If dogs marked their territory with urine, I reasoned, then I too could mark my territory with my own urine. I believed it was possible to mark my territory, so to speak and thus let the wandering and ill-mannered dogs know they were trespassing when encroaching on my yard.

Realizing also that it was impractical to run around the yard several times a day pissing in various strategic locations I resolved myself to collecting the urine in a jar then, as time permitted, pouring that urine in various quantities and locations around the yard. Thus I would mark my territory and reclaim my yard as my own.

I soon discovered, however, that my urine output was, I believed, far below any usable amount — measuring but a scant couple of cups per day. Anticipating this to be a problem, I started drinking water and any other beverage I could find and holding my urine until such time it could be collected. Soon I was collecting more than a quart per day and was able to liberally pour vast quantities in continuous streams around the yard creating, in effect, an unbroken barrier of marking.

An Unexpected Result

Within a week I did see a marked decline in the amount of dog excrement on my lawn and on several occasions — having become interested in the experiment and watching the foot- and paw-traffic when time permitted, observed dogs becoming visibly and noticeably confused when entering my territory. Although these dogs would sprinkle a few drops of their own scent here and there, they all quickly moved on to less odoriferous territories.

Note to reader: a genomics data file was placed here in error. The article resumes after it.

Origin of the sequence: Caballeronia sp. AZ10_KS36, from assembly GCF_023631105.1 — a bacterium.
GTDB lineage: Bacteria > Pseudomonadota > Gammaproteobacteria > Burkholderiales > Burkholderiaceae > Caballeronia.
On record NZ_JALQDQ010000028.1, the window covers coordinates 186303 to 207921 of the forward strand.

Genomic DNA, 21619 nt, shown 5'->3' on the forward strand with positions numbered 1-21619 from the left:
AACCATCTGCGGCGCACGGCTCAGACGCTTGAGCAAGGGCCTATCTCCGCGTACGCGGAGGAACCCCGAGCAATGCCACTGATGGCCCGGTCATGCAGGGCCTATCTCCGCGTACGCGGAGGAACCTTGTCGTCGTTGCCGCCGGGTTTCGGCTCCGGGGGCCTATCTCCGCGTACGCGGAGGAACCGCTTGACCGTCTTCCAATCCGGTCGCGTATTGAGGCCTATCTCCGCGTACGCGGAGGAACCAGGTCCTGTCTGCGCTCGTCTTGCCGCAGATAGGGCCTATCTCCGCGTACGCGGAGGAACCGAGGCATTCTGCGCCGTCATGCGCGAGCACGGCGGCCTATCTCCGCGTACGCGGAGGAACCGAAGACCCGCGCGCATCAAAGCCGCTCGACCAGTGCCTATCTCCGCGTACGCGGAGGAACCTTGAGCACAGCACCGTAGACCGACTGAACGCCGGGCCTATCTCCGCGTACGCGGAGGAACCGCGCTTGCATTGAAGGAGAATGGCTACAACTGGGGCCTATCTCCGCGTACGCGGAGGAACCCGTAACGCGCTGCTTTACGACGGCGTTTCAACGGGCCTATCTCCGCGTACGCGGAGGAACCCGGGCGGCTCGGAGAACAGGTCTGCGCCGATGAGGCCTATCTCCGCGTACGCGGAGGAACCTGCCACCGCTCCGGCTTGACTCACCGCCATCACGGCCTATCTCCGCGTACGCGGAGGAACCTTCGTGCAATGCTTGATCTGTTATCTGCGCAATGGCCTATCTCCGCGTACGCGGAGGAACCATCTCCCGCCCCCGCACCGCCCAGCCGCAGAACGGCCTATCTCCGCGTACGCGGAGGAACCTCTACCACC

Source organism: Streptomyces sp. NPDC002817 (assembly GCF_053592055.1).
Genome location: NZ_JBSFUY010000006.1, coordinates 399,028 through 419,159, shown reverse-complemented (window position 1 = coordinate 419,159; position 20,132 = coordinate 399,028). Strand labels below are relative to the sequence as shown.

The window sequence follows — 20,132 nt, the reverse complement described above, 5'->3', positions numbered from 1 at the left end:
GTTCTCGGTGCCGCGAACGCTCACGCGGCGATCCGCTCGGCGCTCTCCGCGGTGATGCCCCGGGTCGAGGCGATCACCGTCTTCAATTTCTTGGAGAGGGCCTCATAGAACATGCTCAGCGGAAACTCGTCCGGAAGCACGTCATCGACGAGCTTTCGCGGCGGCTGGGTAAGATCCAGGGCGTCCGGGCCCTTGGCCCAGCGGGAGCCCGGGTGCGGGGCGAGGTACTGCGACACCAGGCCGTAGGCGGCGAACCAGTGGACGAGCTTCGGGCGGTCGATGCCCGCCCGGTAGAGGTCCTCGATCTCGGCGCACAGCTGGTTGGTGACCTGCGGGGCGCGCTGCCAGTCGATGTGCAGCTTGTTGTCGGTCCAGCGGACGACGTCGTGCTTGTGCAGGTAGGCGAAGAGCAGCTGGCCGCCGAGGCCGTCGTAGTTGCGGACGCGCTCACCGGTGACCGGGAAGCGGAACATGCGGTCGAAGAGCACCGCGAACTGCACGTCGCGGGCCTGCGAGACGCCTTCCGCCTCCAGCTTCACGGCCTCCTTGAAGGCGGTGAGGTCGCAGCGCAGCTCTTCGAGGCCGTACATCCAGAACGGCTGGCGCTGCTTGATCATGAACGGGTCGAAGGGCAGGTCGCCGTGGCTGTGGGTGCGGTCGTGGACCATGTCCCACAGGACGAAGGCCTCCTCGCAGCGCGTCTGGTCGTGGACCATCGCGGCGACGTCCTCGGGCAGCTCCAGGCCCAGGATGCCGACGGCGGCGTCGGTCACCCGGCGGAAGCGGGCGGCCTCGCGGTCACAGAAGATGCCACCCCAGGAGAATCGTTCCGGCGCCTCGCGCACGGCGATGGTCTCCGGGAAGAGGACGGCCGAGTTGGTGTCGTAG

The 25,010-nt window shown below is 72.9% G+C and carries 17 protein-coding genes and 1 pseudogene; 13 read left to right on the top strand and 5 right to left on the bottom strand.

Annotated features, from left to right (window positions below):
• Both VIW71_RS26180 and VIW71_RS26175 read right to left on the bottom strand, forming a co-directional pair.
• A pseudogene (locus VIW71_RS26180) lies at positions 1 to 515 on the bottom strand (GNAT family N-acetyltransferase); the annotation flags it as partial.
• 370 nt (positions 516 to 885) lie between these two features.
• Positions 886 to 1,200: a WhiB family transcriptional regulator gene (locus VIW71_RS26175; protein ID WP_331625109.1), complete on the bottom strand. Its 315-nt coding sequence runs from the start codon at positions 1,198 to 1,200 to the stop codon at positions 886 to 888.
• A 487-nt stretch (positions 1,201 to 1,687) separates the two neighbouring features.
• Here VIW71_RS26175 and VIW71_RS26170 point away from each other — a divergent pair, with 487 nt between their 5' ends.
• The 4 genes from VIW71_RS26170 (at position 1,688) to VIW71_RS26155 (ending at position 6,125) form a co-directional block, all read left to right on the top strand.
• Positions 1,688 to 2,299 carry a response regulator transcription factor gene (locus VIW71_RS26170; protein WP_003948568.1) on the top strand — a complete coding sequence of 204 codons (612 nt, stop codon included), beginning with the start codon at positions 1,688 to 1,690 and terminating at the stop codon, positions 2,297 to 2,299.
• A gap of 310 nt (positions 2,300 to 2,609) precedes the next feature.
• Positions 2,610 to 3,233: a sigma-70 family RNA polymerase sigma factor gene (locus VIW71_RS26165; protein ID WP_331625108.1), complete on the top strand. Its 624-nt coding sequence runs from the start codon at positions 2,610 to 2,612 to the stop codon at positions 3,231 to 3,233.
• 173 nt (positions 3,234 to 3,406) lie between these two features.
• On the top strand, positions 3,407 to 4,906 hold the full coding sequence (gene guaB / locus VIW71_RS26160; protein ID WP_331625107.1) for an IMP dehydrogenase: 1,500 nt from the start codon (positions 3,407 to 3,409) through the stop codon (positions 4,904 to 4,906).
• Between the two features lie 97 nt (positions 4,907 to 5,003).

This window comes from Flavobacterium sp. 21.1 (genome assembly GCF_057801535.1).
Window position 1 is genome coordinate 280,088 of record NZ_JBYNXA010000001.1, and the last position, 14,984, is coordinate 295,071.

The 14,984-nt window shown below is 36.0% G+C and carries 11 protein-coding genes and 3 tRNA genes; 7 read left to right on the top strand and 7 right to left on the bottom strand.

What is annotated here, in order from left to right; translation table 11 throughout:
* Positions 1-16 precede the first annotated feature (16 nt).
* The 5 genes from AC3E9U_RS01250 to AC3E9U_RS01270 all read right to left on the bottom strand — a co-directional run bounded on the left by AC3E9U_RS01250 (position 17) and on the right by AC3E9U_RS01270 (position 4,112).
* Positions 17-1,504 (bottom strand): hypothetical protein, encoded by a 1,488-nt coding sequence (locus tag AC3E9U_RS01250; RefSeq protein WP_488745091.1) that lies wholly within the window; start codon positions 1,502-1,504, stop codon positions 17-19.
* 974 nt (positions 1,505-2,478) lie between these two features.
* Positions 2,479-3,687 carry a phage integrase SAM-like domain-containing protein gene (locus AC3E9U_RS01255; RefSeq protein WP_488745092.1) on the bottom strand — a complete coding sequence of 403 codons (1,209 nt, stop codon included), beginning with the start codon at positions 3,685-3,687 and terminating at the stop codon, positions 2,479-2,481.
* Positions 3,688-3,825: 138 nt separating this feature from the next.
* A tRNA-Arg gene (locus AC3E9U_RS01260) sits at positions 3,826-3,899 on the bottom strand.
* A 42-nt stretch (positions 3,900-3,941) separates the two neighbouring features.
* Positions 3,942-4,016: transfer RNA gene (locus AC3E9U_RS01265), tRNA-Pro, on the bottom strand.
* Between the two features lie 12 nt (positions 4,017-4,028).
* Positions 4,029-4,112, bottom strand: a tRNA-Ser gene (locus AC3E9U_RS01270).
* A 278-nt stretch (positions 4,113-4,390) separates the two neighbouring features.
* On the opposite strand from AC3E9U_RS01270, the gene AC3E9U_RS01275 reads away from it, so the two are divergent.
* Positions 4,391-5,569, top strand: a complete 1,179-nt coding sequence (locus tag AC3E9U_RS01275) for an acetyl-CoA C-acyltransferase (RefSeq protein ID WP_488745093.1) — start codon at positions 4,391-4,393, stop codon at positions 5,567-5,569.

Then one day after a week or so of my efforts I took myself to walking to the Greek Souvlaki and noticed that neighborhood dogs began barking at me with unusual ferocity and at greater distance than before. Upon actually walking directly in front of them they became crazed as if possessed by daemons that they would surely drive them to eviscerate and devour me if the fence did not obstruct them!

It then dawned on me that they could easily associate the smell of my territory with me, the person, and I was now outside my territory and well into theirs. Even dogs from several hundred feet distance would identify in this manner and would bark as if to say they would rip me to shreds if they were afforded but half the opportunity.

A More Traditional Method

Now for those who do not know me very well, I have not had, shall we say, great experiences with dogs. In fact, I was first bitten by a dog at the tender age of 3 and introduced to tetnis shots at that same time — which was a portent of things to come[2].

Not wanting to increase my already uncanny chances of being bitten again, I decided the experiment had been a success — and I declared it so and stopped peeing around the yard.